Braking on the downhill, I struggled to read the route instructions fixed to my handlebars. Nancy and I were descending rapidly into the town of Saint-Rémy on the fourth day of a six-day bicycle tour of Provence. Our hotel on Boulevard Victor Hugo and a refreshing shower were now less than a half-kilometer away. I could taste the icy German beer waiting for me in the bar across the street. “Turn left at the yield sign,” I deciphered with one eye on the instructions and another on the road. “The Jewish cemetery will be on your left.”
A Jewish cemetery? Its high stone walls appeared as promised. We braked hard and searched for a gate.
It was the second cemetery we visited in as many days. A day earlier we wandered through a French cemetery outside a small hillside village. Our guides had set up a French picnic in the countryside surrounded by vineyards ablaze with autumn feuilles mortes. We lunched on truffle spreads and baguettes under a sycamore tree, the French cemetery with its high walls nearby. I travel to experience the culture and, without a doubt, the French are sentimental. The cemetery was adorned with flowers and expressions of love and remembrance. Souls resting here know they are loved.
The Jewish cemetery in Saint-Rémy was starkly different. We found the heavy metal gate secured by a substantial padlock. Peering over, I saw stone graves that mirrored those on the Mount of Olives. Grass and weeds covered the grounds. Unlike the tenderness of the French cemetery, the Cimetière des Juifs of Saint-Rémy had lost its connection to the living.
Jews lived in Provence for centuries as moneylenders, meat merchants, and metal workers, among other trades. Their condition varied from benign toleration to outright suppression. They were required to wear badges signifying they were Jews and pay a special tax, among other humiliations. After the death of “Good King” René in 1481, Provence became part of the Kingdom of France, and Provençal Jews became subject to French expulsion decrees. Following anti-Jewish disturbances in Arles, Aix and Marseilles, they were driven out of Provence in 1501. Most graves date to the 15th and 16th centuries, though the last burial took place in 1910, and the cemetery was closed in 1977. I am told it is opened once each year for historical tours.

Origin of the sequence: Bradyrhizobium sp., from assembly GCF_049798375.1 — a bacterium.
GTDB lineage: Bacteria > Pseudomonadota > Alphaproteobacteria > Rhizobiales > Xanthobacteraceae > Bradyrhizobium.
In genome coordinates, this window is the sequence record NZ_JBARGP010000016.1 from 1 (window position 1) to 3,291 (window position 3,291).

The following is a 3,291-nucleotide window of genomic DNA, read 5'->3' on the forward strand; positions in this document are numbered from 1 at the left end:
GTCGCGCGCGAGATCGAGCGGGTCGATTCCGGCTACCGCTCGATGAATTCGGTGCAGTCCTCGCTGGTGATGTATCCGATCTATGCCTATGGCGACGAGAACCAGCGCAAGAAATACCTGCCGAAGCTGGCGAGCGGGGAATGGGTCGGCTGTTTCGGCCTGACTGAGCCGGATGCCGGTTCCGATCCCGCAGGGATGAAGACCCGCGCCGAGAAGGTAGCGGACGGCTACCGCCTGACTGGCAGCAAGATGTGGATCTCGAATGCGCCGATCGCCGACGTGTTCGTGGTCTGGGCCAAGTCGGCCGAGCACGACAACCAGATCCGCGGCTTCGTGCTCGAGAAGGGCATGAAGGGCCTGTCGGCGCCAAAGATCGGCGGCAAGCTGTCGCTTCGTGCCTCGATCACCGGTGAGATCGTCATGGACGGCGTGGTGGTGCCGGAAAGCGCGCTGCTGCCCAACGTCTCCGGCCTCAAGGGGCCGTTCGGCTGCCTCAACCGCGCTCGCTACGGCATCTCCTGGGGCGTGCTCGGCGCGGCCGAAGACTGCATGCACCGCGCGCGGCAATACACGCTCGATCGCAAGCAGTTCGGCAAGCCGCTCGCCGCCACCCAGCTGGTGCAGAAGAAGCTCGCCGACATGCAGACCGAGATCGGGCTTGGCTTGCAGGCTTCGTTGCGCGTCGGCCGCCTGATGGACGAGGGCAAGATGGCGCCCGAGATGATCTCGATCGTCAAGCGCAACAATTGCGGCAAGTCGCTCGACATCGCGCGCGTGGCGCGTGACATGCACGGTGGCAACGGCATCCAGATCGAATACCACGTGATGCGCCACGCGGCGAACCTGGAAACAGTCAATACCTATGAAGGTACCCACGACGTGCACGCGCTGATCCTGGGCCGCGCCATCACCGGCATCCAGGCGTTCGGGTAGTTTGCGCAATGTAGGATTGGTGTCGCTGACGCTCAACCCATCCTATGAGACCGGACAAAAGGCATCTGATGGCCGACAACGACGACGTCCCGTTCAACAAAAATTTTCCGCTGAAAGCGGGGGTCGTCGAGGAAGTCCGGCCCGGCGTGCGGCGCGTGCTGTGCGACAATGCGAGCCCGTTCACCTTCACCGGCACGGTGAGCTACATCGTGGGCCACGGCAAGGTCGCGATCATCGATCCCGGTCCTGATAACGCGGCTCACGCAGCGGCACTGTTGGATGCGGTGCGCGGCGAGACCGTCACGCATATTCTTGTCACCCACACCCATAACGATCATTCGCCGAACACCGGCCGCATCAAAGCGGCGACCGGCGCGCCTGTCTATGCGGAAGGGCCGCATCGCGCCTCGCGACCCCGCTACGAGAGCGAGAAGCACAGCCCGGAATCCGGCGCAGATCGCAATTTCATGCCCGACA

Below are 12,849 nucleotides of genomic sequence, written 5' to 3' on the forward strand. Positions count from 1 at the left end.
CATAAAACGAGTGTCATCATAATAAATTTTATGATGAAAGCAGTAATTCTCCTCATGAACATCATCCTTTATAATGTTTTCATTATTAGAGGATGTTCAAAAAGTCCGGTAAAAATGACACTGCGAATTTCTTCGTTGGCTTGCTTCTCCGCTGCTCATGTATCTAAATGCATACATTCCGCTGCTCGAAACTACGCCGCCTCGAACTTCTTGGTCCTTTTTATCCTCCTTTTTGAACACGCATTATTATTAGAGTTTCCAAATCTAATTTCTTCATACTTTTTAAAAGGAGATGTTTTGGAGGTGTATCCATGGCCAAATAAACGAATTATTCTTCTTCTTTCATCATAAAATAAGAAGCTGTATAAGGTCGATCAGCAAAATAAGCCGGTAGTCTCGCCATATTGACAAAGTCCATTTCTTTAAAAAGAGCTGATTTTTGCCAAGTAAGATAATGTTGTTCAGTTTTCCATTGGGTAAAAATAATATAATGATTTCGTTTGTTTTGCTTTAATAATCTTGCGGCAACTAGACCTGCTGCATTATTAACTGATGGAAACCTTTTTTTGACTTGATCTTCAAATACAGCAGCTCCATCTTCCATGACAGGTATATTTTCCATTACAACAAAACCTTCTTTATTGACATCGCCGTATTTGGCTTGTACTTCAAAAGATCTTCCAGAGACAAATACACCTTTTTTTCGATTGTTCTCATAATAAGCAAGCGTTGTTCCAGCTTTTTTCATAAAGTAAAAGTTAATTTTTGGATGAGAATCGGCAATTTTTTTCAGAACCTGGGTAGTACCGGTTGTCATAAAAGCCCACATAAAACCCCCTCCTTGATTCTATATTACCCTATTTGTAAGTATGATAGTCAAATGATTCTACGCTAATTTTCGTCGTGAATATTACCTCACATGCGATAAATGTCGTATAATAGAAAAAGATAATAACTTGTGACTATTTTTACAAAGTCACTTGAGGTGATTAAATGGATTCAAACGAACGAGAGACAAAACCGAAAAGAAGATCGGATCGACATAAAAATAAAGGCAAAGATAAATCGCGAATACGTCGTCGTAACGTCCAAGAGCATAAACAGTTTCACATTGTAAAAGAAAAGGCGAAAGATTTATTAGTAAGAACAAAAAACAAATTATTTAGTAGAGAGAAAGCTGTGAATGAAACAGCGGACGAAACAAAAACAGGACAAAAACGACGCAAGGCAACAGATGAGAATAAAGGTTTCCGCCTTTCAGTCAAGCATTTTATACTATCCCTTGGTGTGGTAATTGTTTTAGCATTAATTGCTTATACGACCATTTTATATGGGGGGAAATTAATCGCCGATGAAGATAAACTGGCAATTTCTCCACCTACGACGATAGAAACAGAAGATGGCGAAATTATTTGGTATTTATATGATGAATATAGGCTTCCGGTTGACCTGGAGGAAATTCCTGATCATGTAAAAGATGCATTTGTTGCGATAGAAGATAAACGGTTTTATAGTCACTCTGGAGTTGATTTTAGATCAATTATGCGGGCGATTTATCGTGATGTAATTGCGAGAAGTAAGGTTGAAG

An “abandoned” Jewish cemetery evokes all sorts of thoughts in the mind of a Jewish traveler. The 500-year-old graves spoke to me, but the meaning eluded my understanding.
Southern France is blessed with limestone soil and a sunny climate. The region produces wines such as Côtes du Rhône and Châteauneuf-du-Pape. Our tour guide, Pascal, is also a vintner. He proved to be a fine teacher of the French approach to wine. The all-important concept of terroir, he explained, is about geography, climate and the soil. It translates loosely to “a sense of place.”
Pascal took us to a winery where soils were on exhibit in tall glass cases. One could see the variations: Sandy, rocky or rich in limestone. “We don’t regard wine by the grape variety,” said Pascal. “It’s all about the place…and therefore the soil. The soil gives the wine its subtle flavors and characteristics.
“In France,” he continued, “we are not permitted to water the vineyard if we want to have the appellation of our region. Some years our yields are low, but we want the roots to set deep into the earth, 60 meters or more. That way the grapes can gather the characteristics of the soil.”
Voilà! Terroir is the meaning of the Jewish graves in Saint-Rémy. As Jews, our roots are in Israel where they are deep, as deep as any on earth. The Diaspora was our period of rootlessness, when we struggled to maintain our dignity and our Jewish identity. For centuries we died on foreign soil, thirsting for the sustenance and safety of a homeland of our own.
No more. Once again, we have planted our vines in Israel. Jews everywhere are connected to Israeli soil and to the land of our heritage. After two millennia, Jews have a sense of place, a Jewish terroir. And the fruit is sweet.